What can be expected from the national Assembly?

The Assembly is an important moment. There are three different messages we wished to convey about this past three-year period: our first message was to say: “the assembly is not something extraordinary, because the democratic life of the association is an ordinary thing”, so we need to celebrate it with this idea of ordinariness, which is the daily practice of democratic life, building common ground through extensive, democratically-regulated debate. Secondly, the Assembly process should not be an event of internal associational life, a time when we pause for a moment, agree on who is going to be president and secretary, and then go back to what we were doing before. It must be a celebration that we share with the community, in which the association also discusses its challenges, its goals, from the perspective of the community. Finally, there is the issue of generational turnover.

There is association that is said to be very young. This is also an element of fragility, we put too much burden on the young. Perhaps some adults of my age could be a little more generous, step forward, take on a little more responsibility.

Instead, at the moment, our associative life is based on the generous, voluntary and competent commitment of people in their twenties, thirties and a few in their forties. While this is an important signal, we need to ensure that these people, this age group, are valued and at the same time that older adults have an ever richer experience of the Association.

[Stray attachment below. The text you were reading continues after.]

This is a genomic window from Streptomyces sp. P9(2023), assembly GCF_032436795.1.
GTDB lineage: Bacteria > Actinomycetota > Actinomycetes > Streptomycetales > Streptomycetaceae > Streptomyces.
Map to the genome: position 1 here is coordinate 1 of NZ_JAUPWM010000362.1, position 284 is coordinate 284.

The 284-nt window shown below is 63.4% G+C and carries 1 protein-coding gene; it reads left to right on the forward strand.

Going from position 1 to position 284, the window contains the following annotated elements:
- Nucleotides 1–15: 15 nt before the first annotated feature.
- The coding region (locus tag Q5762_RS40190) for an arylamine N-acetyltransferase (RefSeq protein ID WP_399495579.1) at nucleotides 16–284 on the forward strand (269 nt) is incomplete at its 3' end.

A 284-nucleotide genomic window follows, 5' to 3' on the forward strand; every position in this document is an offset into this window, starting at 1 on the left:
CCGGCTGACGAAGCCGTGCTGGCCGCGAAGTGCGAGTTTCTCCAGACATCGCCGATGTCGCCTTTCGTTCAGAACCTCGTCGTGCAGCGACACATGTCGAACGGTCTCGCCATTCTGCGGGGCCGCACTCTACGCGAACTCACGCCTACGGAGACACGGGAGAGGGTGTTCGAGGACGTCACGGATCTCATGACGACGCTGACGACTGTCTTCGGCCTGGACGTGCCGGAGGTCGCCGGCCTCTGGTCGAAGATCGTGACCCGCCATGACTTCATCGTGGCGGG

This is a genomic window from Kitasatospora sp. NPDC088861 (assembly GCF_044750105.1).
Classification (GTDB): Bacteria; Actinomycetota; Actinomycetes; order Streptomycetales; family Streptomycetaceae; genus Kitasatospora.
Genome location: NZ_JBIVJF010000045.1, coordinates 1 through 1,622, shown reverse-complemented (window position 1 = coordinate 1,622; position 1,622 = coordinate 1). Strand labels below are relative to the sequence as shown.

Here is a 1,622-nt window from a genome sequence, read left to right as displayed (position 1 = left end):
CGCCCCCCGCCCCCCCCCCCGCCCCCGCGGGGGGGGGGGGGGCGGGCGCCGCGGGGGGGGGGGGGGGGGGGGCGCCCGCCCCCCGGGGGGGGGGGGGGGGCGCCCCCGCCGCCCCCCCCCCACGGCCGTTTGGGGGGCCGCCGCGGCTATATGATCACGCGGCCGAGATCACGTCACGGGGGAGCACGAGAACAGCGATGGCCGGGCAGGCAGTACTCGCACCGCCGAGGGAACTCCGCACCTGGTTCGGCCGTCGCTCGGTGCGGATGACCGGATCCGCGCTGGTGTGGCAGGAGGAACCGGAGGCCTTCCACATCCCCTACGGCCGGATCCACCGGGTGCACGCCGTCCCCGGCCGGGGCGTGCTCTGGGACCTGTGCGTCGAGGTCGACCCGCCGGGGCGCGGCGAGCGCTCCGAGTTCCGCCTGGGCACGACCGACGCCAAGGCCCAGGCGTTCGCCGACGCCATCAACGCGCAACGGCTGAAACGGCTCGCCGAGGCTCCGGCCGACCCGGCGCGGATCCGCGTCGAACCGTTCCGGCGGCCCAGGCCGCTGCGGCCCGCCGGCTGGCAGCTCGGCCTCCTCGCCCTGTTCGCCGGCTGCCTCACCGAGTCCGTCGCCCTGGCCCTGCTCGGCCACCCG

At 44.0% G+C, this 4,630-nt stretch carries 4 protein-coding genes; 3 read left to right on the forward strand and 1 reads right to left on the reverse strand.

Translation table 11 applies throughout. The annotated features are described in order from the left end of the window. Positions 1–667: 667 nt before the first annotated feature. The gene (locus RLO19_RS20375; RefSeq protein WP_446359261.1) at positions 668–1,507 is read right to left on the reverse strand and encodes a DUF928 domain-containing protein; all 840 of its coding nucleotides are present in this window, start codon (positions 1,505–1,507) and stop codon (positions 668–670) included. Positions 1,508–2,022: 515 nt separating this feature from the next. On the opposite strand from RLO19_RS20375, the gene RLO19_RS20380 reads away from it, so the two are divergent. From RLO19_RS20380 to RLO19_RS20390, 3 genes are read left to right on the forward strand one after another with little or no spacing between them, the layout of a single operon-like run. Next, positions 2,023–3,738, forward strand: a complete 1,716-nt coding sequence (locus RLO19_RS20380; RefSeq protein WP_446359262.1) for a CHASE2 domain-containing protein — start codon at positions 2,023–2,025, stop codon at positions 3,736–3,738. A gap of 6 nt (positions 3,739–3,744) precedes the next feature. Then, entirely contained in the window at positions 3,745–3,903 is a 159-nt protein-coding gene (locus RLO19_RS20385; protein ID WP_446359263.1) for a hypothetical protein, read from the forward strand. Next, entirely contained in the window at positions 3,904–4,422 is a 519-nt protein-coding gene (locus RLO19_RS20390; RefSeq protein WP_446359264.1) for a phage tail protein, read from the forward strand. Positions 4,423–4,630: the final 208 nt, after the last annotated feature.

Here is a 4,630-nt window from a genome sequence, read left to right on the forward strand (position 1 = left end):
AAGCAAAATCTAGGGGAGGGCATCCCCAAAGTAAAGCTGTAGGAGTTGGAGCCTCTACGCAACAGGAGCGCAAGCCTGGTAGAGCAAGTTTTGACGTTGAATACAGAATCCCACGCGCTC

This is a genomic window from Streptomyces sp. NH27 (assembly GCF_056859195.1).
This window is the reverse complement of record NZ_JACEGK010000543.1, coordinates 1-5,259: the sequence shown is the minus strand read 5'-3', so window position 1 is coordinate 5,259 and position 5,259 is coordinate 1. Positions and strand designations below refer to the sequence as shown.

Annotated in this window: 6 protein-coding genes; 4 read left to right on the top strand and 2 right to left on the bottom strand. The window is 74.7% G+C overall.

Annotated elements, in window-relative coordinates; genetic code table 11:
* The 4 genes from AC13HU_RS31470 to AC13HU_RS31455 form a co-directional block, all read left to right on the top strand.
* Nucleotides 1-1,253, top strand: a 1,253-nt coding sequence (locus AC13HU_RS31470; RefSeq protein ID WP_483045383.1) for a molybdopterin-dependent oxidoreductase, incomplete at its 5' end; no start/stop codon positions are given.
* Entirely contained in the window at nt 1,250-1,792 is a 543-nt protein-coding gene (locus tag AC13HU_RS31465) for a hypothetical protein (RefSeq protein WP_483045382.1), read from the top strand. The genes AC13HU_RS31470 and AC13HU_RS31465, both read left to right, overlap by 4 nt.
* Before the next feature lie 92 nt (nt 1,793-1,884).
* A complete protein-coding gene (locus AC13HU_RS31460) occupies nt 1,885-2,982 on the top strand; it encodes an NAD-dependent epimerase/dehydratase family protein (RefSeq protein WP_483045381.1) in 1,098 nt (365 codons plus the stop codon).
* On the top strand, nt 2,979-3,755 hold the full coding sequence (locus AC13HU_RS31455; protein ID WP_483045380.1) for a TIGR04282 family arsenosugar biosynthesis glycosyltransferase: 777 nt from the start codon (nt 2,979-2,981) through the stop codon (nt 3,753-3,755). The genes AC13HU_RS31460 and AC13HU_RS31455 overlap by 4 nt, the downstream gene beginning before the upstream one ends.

You are meeting Pope Francis on 25 April. What kind of meeting will it be?

We will meet him “with open arms”. We had asked the Pope to attend as delegates of the Assembly. The Pope’s enthusiasm in responding to us was impressive, so we thought, ‘why keep it to ourselves?’ I believe there was a need for this moment, and we realised it was precisely so because the response in terms of participation was one of great enthusiasm. We will say to the Pope that we are grateful to him, that Catholic Action is grateful to Pope Francis for the things that he has said, for the things that he has done and for what he is offering to the Church and to the whole world, and that he intends to be present and to engage in the direction that he has shown us with very valuable doctrinal indications – Evangelii Gaudium in the first place – but also with the two extraordinary social encyclicals.

Catholic Action ascribes great value to them and is giving them renewed impetus for reflection on its self-understanding as an association.

We have decided to call this moment ‘with open Arms’ because we want to meet everyone. Over the last few years we have come to realise that we need other people, to form partnerships, to be part of networks, to work with everyone. Catholic Action is a slightly smaller organisation than it was thirty, forty or a hundred years ago. It is a little more modest, but it is happier, it is more passionate about working with others. We want to build alliances for the good of all. That is our goal and that is the purpose of this meeting.